Chess Middlegame - Part Two
A competent chess player will construct a plan in the middlegame and will take all actions needed to implement it on the board.
The middlegame plan should take into account the most important strategic factors and should also be feasible.
Many plans can be considered in a given position, but the experienced player will select among the best.
Failure to form a plan will lead to inconsistent, disordered play.
But how should one make a plan?
Following the next example will answer many questions.
It shows how the formulation of a plan can be based on strategic considerations.
WHITE is required to make a plan. Just moving his pieces is not enough; moves need to be coordinated to a plan.
The strategic factors involved in this position are the semi-open c-file, the semi-open b-file, the strong e4 and e5 squares and also the outstanding weakness of the backward black c-pawn.
WHITE does not worry about his king's position, as it is impossible for BLACK to attack him without the queen and in such a closed position.
WHITE plans to further press the c-pawn and also prevent it from advancing.
If BLACK manages to advance the c-pawn, the weakness will no longer exist. So WHITE's plan is to place the Ra1 on c1 and the Nf3 on e5, applying strong pressure on c6.
Pressure on opponent's weaknesses will usually lead to either a material advantage or a positional advantage (for the opponent's pieces will be defending passively).
So WHITE calculates the possibility 13.Ne5 first.
BLACK will possibly reply 13.Rfc8, threatening to play c6-c5 and get rid of the weakness.
WHITE continues his analysis, noticing that it is vital not to allow c6-c5.
To do this he needs to quickly play Ra1-c1 and move the Nc3 out of the c file.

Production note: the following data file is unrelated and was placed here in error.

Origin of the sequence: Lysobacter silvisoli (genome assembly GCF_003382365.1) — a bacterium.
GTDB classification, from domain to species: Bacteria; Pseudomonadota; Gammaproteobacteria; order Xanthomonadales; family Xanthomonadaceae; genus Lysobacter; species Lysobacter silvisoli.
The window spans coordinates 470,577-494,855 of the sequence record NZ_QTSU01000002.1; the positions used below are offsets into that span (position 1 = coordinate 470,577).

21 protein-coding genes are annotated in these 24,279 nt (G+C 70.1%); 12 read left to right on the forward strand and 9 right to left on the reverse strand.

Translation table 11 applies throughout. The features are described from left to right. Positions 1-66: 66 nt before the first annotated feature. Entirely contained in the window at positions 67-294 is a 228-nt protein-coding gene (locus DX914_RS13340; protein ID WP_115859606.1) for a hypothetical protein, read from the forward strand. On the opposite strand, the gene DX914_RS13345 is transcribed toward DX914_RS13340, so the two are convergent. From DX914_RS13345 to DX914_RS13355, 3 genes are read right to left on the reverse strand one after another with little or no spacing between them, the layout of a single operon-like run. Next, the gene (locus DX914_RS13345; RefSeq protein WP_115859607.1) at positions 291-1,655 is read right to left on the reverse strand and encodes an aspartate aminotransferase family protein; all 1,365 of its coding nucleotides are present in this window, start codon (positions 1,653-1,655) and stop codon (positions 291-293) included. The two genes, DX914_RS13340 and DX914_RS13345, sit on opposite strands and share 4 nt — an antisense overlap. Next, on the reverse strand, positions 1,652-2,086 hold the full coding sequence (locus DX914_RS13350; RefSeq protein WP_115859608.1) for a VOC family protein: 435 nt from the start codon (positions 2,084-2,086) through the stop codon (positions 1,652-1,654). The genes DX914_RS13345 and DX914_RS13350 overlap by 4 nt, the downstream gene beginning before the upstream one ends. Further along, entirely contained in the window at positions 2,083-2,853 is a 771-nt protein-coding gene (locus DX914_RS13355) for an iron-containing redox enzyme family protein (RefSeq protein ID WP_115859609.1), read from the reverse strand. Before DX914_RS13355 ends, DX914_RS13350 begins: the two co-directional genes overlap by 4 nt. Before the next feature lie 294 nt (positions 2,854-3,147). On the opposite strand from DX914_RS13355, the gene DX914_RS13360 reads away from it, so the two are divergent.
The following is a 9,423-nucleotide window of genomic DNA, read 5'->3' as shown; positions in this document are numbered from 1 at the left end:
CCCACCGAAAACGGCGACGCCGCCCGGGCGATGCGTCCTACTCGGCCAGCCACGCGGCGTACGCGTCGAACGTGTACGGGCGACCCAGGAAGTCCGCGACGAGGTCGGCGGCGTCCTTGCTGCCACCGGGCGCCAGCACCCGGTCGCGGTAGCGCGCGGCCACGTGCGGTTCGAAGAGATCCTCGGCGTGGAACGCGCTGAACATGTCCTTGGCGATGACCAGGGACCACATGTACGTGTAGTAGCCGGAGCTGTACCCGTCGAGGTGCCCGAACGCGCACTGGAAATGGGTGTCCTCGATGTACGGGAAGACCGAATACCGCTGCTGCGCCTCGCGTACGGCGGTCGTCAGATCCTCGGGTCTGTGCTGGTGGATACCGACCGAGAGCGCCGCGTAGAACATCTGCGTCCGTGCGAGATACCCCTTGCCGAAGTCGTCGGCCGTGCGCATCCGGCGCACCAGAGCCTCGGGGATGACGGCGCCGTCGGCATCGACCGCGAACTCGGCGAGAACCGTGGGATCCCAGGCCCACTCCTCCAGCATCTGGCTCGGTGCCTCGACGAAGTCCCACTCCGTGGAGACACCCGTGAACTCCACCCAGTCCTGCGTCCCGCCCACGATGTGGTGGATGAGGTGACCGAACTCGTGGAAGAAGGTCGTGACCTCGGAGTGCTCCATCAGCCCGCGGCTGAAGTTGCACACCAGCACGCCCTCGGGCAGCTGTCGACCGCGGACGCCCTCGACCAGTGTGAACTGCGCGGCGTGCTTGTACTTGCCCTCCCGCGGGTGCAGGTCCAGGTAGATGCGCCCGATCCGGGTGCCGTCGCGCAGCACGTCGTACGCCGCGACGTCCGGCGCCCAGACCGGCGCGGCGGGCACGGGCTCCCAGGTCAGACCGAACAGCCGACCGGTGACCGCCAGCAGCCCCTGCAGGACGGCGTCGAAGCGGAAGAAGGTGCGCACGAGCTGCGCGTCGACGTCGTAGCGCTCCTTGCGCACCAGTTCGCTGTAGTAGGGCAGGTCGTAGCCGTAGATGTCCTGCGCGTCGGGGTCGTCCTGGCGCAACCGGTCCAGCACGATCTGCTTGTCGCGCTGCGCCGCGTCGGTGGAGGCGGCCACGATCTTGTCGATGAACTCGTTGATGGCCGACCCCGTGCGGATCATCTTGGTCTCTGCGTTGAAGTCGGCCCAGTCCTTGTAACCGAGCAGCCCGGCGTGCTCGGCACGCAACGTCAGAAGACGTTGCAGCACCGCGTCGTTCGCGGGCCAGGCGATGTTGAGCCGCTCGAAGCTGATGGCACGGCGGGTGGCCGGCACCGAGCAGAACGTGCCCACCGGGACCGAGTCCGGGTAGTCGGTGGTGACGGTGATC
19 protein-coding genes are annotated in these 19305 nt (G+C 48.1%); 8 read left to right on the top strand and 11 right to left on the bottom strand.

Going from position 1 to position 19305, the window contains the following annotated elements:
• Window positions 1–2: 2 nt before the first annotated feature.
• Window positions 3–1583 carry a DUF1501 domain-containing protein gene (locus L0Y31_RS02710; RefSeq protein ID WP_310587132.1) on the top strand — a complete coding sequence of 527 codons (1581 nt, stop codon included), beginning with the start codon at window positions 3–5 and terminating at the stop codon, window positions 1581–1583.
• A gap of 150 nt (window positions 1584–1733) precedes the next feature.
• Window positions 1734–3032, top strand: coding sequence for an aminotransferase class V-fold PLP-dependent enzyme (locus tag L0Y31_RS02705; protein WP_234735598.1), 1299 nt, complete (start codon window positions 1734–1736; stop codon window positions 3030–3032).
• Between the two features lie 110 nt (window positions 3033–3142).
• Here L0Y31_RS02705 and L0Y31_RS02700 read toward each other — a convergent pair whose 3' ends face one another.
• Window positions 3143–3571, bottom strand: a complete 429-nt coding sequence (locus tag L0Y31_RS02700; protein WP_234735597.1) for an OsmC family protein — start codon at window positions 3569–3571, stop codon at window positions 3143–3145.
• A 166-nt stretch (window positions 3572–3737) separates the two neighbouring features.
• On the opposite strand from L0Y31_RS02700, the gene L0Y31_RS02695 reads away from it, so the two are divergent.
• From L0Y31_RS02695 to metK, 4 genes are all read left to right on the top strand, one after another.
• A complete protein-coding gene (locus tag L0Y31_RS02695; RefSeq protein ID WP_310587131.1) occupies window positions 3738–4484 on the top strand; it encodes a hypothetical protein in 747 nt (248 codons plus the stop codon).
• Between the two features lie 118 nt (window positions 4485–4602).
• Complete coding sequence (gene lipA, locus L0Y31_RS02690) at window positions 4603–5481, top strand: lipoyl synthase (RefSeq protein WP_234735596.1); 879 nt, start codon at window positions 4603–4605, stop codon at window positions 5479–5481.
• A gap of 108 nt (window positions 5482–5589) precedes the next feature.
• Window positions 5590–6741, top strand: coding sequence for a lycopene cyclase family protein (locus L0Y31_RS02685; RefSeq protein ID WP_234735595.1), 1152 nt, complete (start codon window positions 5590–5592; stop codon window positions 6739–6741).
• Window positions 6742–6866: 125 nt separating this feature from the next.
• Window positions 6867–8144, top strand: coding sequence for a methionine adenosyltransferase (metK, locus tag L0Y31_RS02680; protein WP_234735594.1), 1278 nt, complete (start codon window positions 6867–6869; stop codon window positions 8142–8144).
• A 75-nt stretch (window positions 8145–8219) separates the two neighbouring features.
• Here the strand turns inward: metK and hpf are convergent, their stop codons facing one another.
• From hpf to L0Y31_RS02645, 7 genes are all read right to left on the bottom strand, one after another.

A nice square would be a4, for it services many purposes : frees the rook, controls c5 and also controls b2, in case BLACK plays Rab8 at some time (BLACK should do this to create some counterplay, instead of passively defending, but it just would not work on a protected white b-pawn).
This plan is actually good with any move order, but it is a little better to start with 13.Na4, since this move 'consolidates' WHITE's position and also allows the knight to move to c5 if necessary.
WHITE first drove the black knight away with 15.f3 and now prepares to take the pawn.
After capturing it, his new plan will be to exchange all the pieces in order to reach a pawn endgame with an extra pawn, which he will normally win.
To exchange all or some of the pieces is referred to as 'simplification' and is probably the most common of the plans, applied when one has a material advantage.
BLACK is out of resources and notices regretfully that he must lose a pawn. He has no sufficient counterplay and chances are that he will lose.
His only plan may be to rely on tactics. His next move offers a little trap, which may catch a careless WHITE. He plays
BLACK sees that if WHITE captures the pawn with Nxc6, his knight will be pinned. This may cause him some problems, but WHITE is also able to capture with Rxc6.
In this case, after exchanging rooks, BLACK can play Ra8-c8 threatening both the knight and the rook-winning check on c1!
The situation would thus come upside-down, but WHITE has a last resource in this case : a knight check on e7, which allows him to win easily. To remove this possibility, BLACK moves his king to f8, hoping his opponent will play 17.Rxc6. But WHITE is experienced enough to simply play
...and cancel out all pins and traps; he will capture the pawn at his comfort.
This little example illustrated how to make a plan based on the inherent strategic patterns and accomplish it while checking its feasibility through tactics calculation.
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